As the AFL football finals are about to start (and the intense activity around football grows until after the Grand Final) I was pleased to see that we can be acknowledged for more than sport! Don’t get me wrong, I love my football team but I was delighted to read, in an Age article a few weeks ago, that UNESCO has awarded Melbourne a ‘City of Literature’ designation. I didn’t know that we had put in a bid for such a title but I am glad that we did.
I think that it is great news for Melbourne book lovers. I was also surprised to learn that Edinburgh, Scotland, was the only other city to be awarded the title so far. Edinburgh has developed a whole range of good things to support readers, books and writing to celebrate their love of the world of all things bookish.
Our State Government that has committed itself to the centrepiece the establishment of the Centre for Books and Ideas at the State Library of Victoria. We are very fortunate to have this reference and research library, collecting and preserving Victoria’s documentary history. Firstly,it is a wonderful building with an amazing collection. Secondly, the library offers all of us an array of opportunities, for research, to literary events, with travelling exhibitions, literature site for young people to review and engage in many things literary and the list goes on.
The exhibitions that I visited this year, the wonderful Ned Kelly exhibition and the Medieval manuscripts displays, were marvellous. The opportunity to see the exhibitions was taken up by many, going by the length of the queues I saw waiting to view them. The library also offers many other opportunities for those who visit but they are also digitising a lot of the collection. This makes access available to many people who cannot visit in person. There are many services it provides but te one I have been pushing lately is the Ergo site.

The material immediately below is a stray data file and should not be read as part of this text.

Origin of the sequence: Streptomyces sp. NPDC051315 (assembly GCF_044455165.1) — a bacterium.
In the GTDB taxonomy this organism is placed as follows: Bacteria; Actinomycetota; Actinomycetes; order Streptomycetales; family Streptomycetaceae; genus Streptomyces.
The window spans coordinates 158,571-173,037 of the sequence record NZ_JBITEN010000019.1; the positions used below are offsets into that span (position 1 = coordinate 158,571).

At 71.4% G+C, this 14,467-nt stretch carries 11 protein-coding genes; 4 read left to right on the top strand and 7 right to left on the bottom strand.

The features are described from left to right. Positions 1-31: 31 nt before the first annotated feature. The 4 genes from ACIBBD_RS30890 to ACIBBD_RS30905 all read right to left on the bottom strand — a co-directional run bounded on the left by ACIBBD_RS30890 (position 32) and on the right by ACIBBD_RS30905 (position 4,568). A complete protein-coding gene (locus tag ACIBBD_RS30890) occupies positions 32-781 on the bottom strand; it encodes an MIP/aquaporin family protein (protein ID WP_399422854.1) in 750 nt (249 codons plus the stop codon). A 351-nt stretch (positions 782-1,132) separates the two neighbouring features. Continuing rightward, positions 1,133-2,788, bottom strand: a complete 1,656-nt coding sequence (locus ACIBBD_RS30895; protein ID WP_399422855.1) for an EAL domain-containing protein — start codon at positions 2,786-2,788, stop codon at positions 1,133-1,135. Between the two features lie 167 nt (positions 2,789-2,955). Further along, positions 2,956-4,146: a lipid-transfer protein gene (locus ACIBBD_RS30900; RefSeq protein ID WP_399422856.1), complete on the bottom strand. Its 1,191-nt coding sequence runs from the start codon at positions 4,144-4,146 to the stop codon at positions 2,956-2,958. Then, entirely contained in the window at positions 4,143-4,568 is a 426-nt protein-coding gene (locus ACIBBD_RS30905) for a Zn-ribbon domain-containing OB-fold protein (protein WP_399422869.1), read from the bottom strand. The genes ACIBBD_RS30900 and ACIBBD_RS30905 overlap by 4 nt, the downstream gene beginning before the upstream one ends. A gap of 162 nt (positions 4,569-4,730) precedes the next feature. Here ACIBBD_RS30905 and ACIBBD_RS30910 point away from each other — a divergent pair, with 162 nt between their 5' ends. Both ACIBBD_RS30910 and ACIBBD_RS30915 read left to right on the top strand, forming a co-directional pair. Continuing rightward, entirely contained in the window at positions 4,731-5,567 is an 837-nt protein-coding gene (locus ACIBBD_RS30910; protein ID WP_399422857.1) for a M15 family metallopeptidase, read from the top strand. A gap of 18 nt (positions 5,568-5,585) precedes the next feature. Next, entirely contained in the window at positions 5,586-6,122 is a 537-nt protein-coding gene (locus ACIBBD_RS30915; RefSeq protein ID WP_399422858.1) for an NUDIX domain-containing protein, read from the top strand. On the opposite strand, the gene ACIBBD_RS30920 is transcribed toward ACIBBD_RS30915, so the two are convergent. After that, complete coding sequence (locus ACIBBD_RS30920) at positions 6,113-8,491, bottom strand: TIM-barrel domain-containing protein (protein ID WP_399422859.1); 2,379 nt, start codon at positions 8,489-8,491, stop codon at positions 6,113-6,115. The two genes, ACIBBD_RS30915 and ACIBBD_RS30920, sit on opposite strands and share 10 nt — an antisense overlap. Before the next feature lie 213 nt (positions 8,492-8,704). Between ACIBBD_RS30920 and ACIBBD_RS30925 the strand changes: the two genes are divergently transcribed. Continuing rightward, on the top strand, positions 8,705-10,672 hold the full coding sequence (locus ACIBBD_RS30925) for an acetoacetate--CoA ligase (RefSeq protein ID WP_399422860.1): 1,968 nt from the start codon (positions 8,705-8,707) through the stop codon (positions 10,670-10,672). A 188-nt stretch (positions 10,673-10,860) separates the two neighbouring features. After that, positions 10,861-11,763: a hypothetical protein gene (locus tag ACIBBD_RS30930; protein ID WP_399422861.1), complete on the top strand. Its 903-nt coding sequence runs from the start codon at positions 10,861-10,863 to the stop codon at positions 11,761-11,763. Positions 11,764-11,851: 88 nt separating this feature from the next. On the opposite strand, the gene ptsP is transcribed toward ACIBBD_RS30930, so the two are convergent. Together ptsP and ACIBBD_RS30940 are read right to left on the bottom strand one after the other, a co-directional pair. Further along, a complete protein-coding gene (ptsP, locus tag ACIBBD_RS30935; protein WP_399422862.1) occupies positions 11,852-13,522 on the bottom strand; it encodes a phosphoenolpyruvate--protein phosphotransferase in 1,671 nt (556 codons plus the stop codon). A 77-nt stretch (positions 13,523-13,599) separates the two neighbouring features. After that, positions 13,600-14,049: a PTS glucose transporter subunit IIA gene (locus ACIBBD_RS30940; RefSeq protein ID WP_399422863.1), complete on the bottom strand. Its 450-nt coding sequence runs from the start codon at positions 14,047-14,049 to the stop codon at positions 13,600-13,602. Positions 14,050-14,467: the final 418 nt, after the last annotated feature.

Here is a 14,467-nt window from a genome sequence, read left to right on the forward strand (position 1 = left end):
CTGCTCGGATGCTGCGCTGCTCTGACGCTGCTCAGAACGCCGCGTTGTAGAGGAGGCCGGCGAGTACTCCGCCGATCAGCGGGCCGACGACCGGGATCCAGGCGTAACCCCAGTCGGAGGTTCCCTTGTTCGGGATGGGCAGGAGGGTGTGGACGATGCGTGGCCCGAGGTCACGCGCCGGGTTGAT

This year’s launch of Ergo, a website designed to build secondary student’s skills in research, critical thinking and writing, offered a wonderful resource to all of us in schools. The SLAV publication, Making a difference, was used as the basis for its development. Ergo: research skills and resources online has a variety of features. These include: guides to research and writing; curriculum-focused primary and secondary source material, based on the Library’s collections; section themes including Early Melbourne, Crime and Landscape; drop-down notes that help students to assess resources by highlighting particular issues; interviews with prominent authors, historians and artists. I have had a few students lately working through the site, just looking at their State’s history. They were totally engrossed in learning about aspects of life in Victoria that hitherto they had not known. They also talked about enjoying learning form the site. A wonderful recommendation.
In Melbourne we also have a great many interesting bookshops and, when the football is over, I think that I must spend more time wandering through them.